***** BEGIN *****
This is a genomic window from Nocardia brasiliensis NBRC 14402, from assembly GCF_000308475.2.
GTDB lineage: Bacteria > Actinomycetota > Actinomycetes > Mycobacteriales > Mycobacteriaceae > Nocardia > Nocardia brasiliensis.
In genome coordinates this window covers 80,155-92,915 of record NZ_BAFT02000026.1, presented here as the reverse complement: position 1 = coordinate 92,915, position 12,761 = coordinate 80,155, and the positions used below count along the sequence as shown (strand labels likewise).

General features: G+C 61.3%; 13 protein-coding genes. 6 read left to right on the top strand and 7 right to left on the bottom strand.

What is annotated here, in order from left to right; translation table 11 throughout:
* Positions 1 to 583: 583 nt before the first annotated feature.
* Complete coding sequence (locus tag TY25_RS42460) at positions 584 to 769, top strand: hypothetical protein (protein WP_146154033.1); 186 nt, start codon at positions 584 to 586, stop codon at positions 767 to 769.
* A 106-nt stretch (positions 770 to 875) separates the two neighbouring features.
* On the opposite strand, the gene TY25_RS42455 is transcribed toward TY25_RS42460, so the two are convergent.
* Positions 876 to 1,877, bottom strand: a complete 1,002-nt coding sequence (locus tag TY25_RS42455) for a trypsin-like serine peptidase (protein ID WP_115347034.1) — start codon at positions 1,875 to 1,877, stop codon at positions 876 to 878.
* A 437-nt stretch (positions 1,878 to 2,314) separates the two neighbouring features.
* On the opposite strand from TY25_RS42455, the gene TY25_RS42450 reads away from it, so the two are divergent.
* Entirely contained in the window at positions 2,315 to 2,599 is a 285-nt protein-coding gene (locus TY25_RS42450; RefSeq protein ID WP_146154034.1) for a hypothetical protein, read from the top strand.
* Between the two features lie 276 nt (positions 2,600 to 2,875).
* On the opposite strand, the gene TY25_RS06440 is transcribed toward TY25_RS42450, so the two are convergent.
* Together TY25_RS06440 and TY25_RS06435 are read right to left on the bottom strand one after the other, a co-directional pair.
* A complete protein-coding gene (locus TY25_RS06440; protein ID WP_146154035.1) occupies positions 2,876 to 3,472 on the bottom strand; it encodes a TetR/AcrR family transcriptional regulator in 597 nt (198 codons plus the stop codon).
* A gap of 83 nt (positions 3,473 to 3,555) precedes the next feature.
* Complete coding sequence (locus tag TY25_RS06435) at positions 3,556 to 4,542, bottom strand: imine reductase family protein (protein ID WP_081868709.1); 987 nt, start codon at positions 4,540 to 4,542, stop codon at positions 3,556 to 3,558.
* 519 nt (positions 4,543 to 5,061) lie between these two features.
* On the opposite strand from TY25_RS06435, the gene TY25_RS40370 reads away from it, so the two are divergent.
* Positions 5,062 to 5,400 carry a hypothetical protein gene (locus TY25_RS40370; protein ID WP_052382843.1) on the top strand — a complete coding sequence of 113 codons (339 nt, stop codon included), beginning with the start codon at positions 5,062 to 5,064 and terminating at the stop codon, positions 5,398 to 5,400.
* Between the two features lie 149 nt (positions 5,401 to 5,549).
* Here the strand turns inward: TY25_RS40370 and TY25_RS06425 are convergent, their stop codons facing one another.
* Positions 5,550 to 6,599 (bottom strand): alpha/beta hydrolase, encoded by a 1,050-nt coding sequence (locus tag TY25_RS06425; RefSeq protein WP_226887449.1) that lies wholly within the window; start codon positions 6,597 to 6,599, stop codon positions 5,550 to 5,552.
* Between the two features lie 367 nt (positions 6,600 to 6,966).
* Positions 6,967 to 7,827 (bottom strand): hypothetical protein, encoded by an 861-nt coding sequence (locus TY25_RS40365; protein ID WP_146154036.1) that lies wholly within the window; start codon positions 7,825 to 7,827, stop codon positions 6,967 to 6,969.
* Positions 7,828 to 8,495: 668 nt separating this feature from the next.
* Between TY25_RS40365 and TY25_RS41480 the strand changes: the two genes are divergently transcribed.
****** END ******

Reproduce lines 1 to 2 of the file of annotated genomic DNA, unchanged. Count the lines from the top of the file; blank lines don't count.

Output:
This is a genomic window from Nocardia brasiliensis NBRC 14402, from assembly GCF_000308475.2.
GTDB lineage: Bacteria > Actinomycetota > Actinomycetes > Mycobacteriales > Mycobacteriaceae > Nocardia > Nocardia brasiliensis.